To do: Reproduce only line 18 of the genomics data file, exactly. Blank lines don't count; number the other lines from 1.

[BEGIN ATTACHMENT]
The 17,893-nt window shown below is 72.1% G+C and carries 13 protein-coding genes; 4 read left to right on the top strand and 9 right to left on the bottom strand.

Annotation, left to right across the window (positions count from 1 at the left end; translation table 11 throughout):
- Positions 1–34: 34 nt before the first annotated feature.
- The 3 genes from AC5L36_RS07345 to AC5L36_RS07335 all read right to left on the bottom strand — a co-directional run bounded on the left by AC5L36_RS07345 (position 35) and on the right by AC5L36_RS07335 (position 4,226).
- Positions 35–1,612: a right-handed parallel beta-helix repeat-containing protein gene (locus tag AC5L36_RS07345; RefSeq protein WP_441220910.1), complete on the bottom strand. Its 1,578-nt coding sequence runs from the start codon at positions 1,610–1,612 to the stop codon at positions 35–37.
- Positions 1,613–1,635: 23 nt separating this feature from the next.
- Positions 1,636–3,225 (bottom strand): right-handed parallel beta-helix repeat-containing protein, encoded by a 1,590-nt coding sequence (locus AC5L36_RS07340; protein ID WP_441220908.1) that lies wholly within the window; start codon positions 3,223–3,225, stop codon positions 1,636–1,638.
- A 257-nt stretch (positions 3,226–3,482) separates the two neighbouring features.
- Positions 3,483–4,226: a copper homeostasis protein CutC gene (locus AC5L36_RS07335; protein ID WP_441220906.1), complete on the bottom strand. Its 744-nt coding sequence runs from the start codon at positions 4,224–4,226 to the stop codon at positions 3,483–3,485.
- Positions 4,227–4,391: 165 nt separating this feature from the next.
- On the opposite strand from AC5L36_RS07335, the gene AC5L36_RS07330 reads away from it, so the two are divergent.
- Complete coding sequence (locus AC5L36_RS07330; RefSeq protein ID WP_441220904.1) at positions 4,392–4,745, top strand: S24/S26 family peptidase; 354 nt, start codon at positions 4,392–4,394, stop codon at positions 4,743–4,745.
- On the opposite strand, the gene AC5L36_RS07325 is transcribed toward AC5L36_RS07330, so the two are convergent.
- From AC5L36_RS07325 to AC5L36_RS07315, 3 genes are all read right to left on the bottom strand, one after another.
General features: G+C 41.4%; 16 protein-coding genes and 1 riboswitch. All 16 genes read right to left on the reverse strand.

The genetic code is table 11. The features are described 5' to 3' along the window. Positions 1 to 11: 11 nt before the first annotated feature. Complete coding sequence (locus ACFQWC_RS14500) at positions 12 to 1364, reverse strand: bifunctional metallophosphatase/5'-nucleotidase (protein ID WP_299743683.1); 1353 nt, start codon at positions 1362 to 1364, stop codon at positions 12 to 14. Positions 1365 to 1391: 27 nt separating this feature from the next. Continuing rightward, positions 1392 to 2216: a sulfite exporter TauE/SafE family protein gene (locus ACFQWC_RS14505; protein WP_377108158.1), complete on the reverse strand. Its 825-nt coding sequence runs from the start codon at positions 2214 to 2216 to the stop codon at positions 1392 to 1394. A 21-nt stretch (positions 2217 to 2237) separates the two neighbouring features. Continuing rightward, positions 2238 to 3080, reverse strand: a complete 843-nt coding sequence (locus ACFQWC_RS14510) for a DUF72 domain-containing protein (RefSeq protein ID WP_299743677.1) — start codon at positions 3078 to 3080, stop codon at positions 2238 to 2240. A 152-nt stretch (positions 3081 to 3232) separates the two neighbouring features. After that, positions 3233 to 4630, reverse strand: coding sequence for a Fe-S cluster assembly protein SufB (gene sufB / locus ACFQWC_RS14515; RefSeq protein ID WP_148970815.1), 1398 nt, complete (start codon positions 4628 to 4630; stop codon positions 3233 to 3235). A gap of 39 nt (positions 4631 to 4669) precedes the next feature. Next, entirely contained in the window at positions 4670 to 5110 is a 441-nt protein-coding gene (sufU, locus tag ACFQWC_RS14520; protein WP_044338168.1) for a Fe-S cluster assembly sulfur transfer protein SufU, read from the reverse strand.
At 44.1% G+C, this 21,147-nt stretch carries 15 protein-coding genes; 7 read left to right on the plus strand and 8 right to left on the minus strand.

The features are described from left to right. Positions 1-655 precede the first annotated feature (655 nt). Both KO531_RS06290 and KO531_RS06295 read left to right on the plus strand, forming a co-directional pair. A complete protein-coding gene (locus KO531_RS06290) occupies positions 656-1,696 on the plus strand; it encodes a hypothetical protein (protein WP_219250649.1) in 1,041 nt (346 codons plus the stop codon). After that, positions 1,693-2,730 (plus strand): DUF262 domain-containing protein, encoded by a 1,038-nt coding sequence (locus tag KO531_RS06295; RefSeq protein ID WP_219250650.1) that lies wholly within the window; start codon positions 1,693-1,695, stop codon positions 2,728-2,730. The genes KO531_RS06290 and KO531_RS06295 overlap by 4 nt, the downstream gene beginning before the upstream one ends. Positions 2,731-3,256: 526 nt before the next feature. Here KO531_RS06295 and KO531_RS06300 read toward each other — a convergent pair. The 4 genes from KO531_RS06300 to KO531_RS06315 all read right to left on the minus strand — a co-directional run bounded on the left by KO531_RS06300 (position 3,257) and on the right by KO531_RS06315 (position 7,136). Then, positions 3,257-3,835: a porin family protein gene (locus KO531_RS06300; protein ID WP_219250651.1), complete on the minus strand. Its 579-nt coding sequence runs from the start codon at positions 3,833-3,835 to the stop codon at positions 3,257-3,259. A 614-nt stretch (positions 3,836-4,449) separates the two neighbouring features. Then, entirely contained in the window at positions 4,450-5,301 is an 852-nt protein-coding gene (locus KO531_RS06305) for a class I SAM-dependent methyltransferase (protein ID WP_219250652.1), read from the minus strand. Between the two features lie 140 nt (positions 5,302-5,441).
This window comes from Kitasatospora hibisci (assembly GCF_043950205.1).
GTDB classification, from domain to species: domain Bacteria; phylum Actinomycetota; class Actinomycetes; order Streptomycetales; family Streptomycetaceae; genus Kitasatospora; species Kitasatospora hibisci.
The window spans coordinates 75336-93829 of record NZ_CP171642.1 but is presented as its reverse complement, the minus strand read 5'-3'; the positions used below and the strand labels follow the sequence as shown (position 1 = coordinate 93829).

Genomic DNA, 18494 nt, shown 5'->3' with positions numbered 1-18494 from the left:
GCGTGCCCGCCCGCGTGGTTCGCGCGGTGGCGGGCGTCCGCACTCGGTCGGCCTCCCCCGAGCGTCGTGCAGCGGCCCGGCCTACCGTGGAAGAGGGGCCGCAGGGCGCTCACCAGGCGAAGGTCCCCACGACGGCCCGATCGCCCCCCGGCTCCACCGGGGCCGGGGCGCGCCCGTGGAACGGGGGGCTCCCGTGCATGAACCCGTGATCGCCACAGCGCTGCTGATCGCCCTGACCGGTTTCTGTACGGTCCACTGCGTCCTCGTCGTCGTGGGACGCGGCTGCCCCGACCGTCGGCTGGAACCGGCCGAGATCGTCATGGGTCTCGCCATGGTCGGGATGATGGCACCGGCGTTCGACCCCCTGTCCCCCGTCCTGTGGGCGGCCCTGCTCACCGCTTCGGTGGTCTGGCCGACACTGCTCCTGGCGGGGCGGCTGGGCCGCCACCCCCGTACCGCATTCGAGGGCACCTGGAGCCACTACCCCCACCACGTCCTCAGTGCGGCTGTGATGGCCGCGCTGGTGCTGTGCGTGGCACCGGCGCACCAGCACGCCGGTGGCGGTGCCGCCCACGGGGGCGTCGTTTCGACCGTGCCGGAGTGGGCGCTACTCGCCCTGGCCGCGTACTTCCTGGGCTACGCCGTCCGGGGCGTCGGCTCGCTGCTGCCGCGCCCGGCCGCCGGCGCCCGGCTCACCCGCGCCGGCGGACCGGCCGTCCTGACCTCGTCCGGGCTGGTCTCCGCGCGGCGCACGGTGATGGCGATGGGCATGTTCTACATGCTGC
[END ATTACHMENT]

The features are described from left to right. Positions 1-655 precede the first annotated feature (655 nt). Both KO531_RS06290 and KO531_RS06295 read left to right on the plus strand, forming a co-directional pair. A complete protein-coding gene (locus KO531_RS06290) occupies positions 656-1,696 on the plus strand; it encodes a hypothetical protein (protein WP_219250649.1) in 1,041 nt (346 codons plus the stop codon). After that, positions 1,693-2,730 (plus strand): DUF262 domain-containing protein, encoded by a 1,038-nt coding sequence (locus tag KO531_RS06295; RefSeq protein ID WP_219250650.1) that lies wholly within the window; start codon positions 1,693-1,695, stop codon positions 2,728-2,730. The genes KO531_RS06290 and KO531_RS06295 overlap by 4 nt, the downstream gene beginning before the upstream one ends. Positions 2,731-3,256: 526 nt before the next feature. Here KO531_RS06295 and KO531_RS06300 read toward each other — a convergent pair. The 4 genes from KO531_RS06300 to KO531_RS06315 all read right to left on the minus strand — a co-directional run bounded on the left by KO531_RS06300 (position 3,257) and on the right by KO531_RS06315 (position 7,136). Then, positions 3,257-3,835: a porin family protein gene (locus KO531_RS06300; protein ID WP_219250651.1), complete on the minus strand. Its 579-nt coding sequence runs from the start codon at positions 3,833-3,835 to the stop codon at positions 3,257-3,259. A 614-nt stretch (positions 3,836-4,449) separates the two neighbouring features. Then, entirely contained in the window at positions 4,450-5,301 is an 852-nt protein-coding gene (locus KO531_RS06305) for a class I SAM-dependent methyltransferase (protein ID WP_219250652.1), read from the minus strand. Between the two features lie 140 nt (positions 5,302-5,441).